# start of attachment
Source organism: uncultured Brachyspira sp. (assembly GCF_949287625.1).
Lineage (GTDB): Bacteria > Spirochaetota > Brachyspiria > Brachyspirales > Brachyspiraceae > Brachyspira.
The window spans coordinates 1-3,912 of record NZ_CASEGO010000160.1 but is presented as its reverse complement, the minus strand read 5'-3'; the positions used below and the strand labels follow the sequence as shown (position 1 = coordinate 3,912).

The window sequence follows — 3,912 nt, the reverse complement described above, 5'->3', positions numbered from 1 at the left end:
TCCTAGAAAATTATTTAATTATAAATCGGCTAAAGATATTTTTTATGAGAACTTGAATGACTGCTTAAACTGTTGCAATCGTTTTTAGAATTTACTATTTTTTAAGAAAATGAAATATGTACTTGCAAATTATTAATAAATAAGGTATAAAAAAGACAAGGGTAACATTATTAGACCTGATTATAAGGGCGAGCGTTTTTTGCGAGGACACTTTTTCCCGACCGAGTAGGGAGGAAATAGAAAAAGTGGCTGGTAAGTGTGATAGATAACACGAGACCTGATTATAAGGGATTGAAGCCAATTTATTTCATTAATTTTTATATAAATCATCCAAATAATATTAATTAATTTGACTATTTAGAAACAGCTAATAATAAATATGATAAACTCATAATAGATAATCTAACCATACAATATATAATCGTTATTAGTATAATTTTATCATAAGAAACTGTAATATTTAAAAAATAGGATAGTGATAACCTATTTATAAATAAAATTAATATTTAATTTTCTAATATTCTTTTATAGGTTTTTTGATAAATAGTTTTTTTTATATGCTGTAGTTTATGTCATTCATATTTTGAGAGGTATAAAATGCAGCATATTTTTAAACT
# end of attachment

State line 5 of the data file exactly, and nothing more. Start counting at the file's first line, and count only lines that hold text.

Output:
TCCTAGAAAATTATTTAATTATAAATCGGCTAAAGATATTTTTTATGAGAACTTGAATGACTGCTTAAACTGTTGCAATCGTTTTTAGAATTTACTATTTTTTAAGAAAATGAAATATGTACTTGCAAATTATTAATAAATAAGGTATAAAAAAGACAAGGGTAACATTATTAGACCTGATTATAAGGGCGAGCGTTTTTTGCGAGGACACTTTTTCCCGACCGAGTAGGGAGGAAATAGAAAAAGTGGCTGGTAAGTGTGATAGATAACACGAGACCTGATTATAAGGGATTGAAGCCAATTTATTTCATTAATTTTTATATAAATCATCCAAATAATATTAATTAATTTGACTATTTAGAAACAGCTAATAATAAATATGATAAACTCATAATAGATAATCTAACCATACAATATATAATCGTTATTAGTATAATTTTATCATAAGAAACTGTAATATTTAAAAAATAGGATAGTGATAACCTATTTATAAATAAAATTAATATTTAATTTTCTAATATTCTTTTATAGGTTTTTTGATAAATAGTTTTTTTTATATGCTGTAGTTTATGTCATTCATATTTTGAGAGGTATAAAATGCAGCATATTTTTAAACT